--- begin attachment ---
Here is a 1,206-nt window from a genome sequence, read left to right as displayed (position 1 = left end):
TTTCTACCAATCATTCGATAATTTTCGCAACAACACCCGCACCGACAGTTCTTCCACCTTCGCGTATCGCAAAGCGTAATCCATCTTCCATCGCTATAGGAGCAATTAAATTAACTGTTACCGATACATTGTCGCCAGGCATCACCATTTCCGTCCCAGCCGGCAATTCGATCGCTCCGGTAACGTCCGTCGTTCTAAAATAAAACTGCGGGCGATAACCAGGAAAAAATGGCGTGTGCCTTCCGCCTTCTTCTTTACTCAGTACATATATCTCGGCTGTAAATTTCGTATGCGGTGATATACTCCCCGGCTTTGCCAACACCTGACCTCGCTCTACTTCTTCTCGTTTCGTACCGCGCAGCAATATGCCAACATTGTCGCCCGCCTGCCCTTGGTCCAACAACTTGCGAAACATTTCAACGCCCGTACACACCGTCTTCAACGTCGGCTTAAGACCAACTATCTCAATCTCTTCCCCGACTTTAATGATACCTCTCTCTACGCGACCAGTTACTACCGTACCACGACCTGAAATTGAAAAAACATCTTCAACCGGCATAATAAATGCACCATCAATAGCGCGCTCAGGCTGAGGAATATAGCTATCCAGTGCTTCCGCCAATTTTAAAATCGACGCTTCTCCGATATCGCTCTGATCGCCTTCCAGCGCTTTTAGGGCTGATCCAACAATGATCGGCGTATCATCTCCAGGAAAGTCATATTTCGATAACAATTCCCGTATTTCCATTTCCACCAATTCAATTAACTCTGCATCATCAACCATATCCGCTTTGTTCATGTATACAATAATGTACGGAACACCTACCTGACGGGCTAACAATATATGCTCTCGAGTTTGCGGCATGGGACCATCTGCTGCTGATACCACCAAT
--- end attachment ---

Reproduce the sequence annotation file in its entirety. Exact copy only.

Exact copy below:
Here is a 1,206-nt window from a genome sequence, read left to right as displayed (position 1 = left end):
TTTCTACCAATCATTCGATAATTTTCGCAACAACACCCGCACCGACAGTTCTTCCACCTTCGCGTATCGCAAAGCGTAATCCATCTTCCATCGCTATAGGAGCAATTAAATTAACTGTTACCGATACATTGTCGCCAGGCATCACCATTTCCGTCCCAGCCGGCAATTCGATCGCTCCGGTAACGTCCGTCGTTCTAAAATAAAACTGCGGGCGATAACCAGGAAAAAATGGCGTGTGCCTTCCGCCTTCTTCTTTACTCAGTACATATATCTCGGCTGTAAATTTCGTATGCGGTGATATACTCCCCGGCTTTGCCAACACCTGACCTCGCTCTACTTCTTCTCGTTTCGTACCGCGCAGCAATATGCCAACATTGTCGCCCGCCTGCCCTTGGTCCAACAACTTGCGAAACATTTCAACGCCCGTACACACCGTCTTCAACGTCGGCTTAAGACCAACTATCTCAATCTCTTCCCCGACTTTAATGATACCTCTCTCTACGCGACCAGTTACTACCGTACCACGACCTGAAATTGAAAAAACATCTTCAACCGGCATAATAAATGCACCATCAATAGCGCGCTCAGGCTGAGGAATATAGCTATCCAGTGCTTCCGCCAATTTTAAAATCGACGCTTCTCCGATATCGCTCTGATCGCCTTCCAGCGCTTTTAGGGCTGATCCAACAATGATCGGCGTATCATCTCCAGGAAAGTCATATTTCGATAACAATTCCCGTATTTCCATTTCCACCAATTCAATTAACTCTGCATCATCAACCATATCCGCTTTGTTCATGTATACAATAATGTACGGAACACCTACCTGACGGGCTAACAATATATGCTCTCGAGTTTGCGGCATGGGACCATCTGCTGCTGATACCACCAAT